According to Freud, our personalities and psychological problems are determined when we are very young. By the time we are five or six, we’ve already encountered many important conflicts that have shaped us into the person we will be for the rest of our life. Freud’s theory of personality development is referred to as the Psychosexual Stages, and is comprised of five parts:
Oral Stage: This stage takes place until a child is about a year and a half old, and the important event that occurs is being weaned from breastfeeding. It is important that the child is weaned at an appropriate time, not too early or too late.
Anal Stage: The child is in this stage from the time they are one and a half years old until they are about 3. The crucial event here is potty training, and again it is important that this event happens at just the right time.
Phallic Stage: In this stage, from 3 to 6 years old, the child must deal with the Oedipal Complex. This means they feel a strong attachment to their opposite-sex parent, and hostility towards the same-sex parent. A little boy might be very attached to his mother and see his father as an intruder into this relationship, for example. To successfully resolve this stage, the child must learn to identify with the same-sex parent, thus figuring out what it means to be a girl or a boy.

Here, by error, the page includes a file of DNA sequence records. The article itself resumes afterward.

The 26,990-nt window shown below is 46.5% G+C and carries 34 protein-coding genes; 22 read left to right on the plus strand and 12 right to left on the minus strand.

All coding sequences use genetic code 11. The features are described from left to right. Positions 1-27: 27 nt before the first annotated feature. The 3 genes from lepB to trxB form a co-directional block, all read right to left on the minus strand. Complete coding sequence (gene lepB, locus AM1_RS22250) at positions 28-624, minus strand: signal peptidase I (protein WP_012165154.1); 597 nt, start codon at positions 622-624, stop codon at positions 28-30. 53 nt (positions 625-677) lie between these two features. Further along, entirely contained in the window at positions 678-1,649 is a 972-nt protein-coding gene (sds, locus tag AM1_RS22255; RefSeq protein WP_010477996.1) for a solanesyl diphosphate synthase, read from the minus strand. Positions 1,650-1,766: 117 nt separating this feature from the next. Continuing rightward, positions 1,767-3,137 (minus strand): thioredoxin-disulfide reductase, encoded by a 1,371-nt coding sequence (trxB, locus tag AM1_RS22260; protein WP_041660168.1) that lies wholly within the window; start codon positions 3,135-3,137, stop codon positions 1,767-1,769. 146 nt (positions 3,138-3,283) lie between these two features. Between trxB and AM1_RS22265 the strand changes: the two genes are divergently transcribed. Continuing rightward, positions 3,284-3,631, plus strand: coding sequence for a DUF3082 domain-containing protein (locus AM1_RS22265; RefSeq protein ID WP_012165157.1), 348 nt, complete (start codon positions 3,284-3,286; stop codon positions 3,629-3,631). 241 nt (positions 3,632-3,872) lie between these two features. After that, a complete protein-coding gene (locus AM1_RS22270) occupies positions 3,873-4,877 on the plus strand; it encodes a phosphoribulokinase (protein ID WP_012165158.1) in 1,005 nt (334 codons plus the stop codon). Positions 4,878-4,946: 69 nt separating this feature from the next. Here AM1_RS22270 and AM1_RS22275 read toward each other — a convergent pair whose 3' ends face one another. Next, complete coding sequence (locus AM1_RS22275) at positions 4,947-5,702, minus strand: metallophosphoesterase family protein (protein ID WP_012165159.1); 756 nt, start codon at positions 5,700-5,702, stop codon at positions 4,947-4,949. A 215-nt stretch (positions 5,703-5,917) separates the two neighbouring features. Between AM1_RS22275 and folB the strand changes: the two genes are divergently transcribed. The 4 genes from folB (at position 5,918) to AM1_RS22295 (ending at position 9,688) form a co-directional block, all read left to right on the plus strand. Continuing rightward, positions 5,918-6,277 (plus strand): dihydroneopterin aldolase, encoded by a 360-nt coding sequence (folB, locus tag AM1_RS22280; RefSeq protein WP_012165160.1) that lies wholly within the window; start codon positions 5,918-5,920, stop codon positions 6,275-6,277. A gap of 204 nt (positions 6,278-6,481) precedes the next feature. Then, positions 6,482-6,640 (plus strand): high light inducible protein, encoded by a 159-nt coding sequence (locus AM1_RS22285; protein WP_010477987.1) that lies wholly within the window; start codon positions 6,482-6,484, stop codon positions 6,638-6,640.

Latency: From the age of 6 to puberty, there is a period of relative calm. There is no special task to learn or conflict to overcome at this time, and the sexual and aggressive drives are subdued.
Genital Stage: This stage begins when the child hits puberty. At this point young teenagers begin to find themselves attracted to the opposite sex (this theory doesn’t incorporate homosexuality). If they have successfully resolved the Oedipal Complex, they can now learn to have relationships with socially acceptable partners, who are seen as substitutes for the child’s parents (the original objects of attachment).